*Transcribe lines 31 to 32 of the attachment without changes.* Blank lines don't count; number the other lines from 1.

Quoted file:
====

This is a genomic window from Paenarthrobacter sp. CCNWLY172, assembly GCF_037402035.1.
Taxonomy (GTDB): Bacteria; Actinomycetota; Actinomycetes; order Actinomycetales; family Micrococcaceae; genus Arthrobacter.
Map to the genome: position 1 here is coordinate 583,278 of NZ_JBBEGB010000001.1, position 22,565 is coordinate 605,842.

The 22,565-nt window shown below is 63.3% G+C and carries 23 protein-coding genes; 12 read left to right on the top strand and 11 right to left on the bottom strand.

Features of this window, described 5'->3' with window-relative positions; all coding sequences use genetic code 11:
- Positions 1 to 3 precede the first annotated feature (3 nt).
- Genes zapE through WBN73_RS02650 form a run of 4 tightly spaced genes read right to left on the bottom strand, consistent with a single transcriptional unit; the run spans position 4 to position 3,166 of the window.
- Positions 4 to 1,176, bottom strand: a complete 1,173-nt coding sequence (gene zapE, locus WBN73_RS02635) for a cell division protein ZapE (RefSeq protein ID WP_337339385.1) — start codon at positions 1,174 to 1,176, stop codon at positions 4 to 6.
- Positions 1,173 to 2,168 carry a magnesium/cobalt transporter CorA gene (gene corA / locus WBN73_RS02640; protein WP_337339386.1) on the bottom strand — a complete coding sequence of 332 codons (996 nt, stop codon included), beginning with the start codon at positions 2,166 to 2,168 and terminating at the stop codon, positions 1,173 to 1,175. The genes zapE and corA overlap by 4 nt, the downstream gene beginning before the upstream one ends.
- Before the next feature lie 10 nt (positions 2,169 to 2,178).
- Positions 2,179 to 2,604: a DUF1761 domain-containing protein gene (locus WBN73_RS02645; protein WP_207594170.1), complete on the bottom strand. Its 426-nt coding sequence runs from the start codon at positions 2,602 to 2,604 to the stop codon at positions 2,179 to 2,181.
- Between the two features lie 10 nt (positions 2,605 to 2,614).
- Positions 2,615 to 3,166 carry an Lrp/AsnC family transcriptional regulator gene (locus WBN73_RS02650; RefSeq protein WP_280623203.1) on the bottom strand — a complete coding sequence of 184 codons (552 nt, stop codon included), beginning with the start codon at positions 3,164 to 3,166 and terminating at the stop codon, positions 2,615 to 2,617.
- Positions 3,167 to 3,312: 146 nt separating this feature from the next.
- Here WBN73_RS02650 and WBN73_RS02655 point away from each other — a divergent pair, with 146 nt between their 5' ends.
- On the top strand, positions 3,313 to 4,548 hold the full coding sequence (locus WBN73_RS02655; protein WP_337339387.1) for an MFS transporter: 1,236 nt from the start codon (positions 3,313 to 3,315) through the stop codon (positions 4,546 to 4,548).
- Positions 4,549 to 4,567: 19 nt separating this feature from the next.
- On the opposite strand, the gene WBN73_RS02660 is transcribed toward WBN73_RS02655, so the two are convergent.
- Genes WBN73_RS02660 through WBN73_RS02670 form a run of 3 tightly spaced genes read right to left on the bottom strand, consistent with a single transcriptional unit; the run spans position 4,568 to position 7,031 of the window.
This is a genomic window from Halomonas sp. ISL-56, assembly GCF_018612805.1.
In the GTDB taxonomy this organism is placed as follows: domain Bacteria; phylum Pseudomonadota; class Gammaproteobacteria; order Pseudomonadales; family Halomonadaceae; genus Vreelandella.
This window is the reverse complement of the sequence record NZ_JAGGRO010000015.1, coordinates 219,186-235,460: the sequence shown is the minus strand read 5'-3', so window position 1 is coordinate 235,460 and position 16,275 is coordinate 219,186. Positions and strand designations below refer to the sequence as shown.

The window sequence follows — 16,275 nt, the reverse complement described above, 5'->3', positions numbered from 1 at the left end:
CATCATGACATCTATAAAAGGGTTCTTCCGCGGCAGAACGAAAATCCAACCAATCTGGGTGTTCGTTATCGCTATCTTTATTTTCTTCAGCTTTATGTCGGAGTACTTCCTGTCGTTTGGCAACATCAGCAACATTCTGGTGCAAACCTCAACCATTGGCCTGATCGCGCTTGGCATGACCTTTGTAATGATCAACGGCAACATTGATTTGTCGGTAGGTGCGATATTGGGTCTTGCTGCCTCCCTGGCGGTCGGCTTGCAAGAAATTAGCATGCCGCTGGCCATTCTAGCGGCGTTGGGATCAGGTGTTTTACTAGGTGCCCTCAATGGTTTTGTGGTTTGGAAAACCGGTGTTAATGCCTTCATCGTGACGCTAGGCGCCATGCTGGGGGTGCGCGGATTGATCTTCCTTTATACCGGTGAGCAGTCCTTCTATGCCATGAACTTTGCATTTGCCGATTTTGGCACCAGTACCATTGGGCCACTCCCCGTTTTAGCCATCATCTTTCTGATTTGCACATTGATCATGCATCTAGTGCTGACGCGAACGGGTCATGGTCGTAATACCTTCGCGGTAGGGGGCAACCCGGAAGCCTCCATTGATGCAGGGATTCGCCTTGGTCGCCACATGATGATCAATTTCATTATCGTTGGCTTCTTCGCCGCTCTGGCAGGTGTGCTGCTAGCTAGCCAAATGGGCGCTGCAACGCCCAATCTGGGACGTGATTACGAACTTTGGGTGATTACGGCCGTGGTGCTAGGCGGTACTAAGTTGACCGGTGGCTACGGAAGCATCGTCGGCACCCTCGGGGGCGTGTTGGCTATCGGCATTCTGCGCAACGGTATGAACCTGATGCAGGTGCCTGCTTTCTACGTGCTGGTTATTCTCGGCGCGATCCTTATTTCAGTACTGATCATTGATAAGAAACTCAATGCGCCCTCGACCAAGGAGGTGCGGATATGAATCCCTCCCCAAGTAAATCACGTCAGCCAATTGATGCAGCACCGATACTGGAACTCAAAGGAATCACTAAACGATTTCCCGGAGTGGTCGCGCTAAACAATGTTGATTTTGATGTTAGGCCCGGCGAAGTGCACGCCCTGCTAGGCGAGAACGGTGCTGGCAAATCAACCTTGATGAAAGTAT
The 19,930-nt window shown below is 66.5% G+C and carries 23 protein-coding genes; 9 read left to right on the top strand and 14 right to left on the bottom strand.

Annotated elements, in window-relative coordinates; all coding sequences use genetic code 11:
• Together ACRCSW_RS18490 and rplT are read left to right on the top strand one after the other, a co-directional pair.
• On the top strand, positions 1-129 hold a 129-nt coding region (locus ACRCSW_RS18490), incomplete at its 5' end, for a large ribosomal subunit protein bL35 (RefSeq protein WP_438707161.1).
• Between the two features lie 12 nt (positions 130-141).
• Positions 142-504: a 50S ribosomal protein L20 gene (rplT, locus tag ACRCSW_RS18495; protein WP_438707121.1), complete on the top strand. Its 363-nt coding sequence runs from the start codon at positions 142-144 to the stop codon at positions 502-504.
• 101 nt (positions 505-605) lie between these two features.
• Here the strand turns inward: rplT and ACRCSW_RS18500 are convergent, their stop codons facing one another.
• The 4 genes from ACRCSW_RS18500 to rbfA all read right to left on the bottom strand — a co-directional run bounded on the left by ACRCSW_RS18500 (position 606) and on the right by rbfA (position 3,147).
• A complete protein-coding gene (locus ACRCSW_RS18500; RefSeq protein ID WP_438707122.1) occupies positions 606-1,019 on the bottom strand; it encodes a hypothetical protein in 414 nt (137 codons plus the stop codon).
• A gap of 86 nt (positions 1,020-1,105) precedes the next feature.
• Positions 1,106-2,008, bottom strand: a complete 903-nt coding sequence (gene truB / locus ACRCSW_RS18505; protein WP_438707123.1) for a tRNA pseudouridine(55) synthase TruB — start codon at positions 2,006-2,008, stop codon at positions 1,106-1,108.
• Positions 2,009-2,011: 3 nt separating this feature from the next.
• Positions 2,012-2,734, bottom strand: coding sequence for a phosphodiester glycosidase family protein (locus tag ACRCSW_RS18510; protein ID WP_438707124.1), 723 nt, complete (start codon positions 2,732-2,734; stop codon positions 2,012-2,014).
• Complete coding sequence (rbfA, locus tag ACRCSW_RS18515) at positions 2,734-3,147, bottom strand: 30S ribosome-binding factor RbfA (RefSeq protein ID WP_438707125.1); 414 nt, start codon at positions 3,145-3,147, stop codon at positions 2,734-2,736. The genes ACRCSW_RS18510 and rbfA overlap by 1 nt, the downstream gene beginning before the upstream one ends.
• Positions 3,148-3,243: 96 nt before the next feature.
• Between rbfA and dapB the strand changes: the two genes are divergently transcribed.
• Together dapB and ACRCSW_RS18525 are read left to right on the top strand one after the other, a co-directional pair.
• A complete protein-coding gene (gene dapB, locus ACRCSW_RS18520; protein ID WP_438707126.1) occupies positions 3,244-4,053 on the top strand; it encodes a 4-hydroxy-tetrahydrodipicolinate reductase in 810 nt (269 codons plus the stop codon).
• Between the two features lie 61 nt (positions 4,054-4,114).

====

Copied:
• 101 nt (positions 505-605) lie between these two features.
• Here the strand turns inward: rplT and ACRCSW_RS18500 are convergent, their stop codons facing one another.